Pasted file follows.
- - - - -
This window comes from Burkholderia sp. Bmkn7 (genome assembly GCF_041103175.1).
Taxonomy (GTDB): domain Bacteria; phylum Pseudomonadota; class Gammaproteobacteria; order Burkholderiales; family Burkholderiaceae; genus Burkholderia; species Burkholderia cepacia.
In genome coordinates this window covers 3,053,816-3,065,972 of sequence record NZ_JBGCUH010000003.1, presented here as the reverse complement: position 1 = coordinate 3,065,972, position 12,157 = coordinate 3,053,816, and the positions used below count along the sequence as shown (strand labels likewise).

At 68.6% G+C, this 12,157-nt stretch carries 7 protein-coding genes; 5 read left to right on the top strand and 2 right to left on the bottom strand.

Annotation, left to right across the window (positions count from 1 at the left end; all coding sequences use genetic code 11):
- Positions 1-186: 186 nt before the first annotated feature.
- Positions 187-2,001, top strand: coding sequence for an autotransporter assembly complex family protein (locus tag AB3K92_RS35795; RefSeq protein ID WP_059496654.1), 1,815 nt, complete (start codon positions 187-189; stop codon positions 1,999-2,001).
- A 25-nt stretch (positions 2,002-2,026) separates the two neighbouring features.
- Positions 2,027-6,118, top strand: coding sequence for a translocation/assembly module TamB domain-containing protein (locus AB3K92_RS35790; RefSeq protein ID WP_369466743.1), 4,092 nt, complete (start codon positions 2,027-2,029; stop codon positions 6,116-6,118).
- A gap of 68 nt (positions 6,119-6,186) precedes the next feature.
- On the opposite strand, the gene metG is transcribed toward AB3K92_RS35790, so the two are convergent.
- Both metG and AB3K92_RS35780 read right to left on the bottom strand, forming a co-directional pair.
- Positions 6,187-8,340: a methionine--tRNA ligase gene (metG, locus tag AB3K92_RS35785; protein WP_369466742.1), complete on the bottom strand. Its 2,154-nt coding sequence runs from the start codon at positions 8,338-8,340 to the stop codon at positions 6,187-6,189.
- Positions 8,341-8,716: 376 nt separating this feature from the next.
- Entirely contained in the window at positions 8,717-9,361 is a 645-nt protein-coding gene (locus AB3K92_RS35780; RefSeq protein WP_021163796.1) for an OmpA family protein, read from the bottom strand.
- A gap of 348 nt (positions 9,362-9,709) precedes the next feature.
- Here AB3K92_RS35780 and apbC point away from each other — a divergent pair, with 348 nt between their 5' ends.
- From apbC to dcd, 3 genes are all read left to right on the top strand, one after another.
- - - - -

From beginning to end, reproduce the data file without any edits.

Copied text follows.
This window comes from Burkholderia sp. Bmkn7 (genome assembly GCF_041103175.1).
Taxonomy (GTDB): domain Bacteria; phylum Pseudomonadota; class Gammaproteobacteria; order Burkholderiales; family Burkholderiaceae; genus Burkholderia; species Burkholderia cepacia.
In genome coordinates this window covers 3,053,816-3,065,972 of sequence record NZ_JBGCUH010000003.1, presented here as the reverse complement: position 1 = coordinate 3,065,972, position 12,157 = coordinate 3,053,816, and the positions used below count along the sequence as shown (strand labels likewise).

At 68.6% G+C, this 12,157-nt stretch carries 7 protein-coding genes; 5 read left to right on the top strand and 2 right to left on the bottom strand.

Annotation, left to right across the window (positions count from 1 at the left end; all coding sequences use genetic code 11):
- Positions 1-186: 186 nt before the first annotated feature.
- Positions 187-2,001, top strand: coding sequence for an autotransporter assembly complex family protein (locus tag AB3K92_RS35795; RefSeq protein ID WP_059496654.1), 1,815 nt, complete (start codon positions 187-189; stop codon positions 1,999-2,001).
- A 25-nt stretch (positions 2,002-2,026) separates the two neighbouring features.
- Positions 2,027-6,118, top strand: coding sequence for a translocation/assembly module TamB domain-containing protein (locus AB3K92_RS35790; RefSeq protein ID WP_369466743.1), 4,092 nt, complete (start codon positions 2,027-2,029; stop codon positions 6,116-6,118).
- A gap of 68 nt (positions 6,119-6,186) precedes the next feature.
- On the opposite strand, the gene metG is transcribed toward AB3K92_RS35790, so the two are convergent.
- Both metG and AB3K92_RS35780 read right to left on the bottom strand, forming a co-directional pair.
- Positions 6,187-8,340: a methionine--tRNA ligase gene (metG, locus tag AB3K92_RS35785; protein WP_369466742.1), complete on the bottom strand. Its 2,154-nt coding sequence runs from the start codon at positions 8,338-8,340 to the stop codon at positions 6,187-6,189.
- Positions 8,341-8,716: 376 nt separating this feature from the next.
- Entirely contained in the window at positions 8,717-9,361 is a 645-nt protein-coding gene (locus AB3K92_RS35780; RefSeq protein WP_021163796.1) for an OmpA family protein, read from the bottom strand.
- A gap of 348 nt (positions 9,362-9,709) precedes the next feature.
- Here AB3K92_RS35780 and apbC point away from each other — a divergent pair, with 348 nt between their 5' ends.
- From apbC to dcd, 3 genes are all read left to right on the top strand, one after another.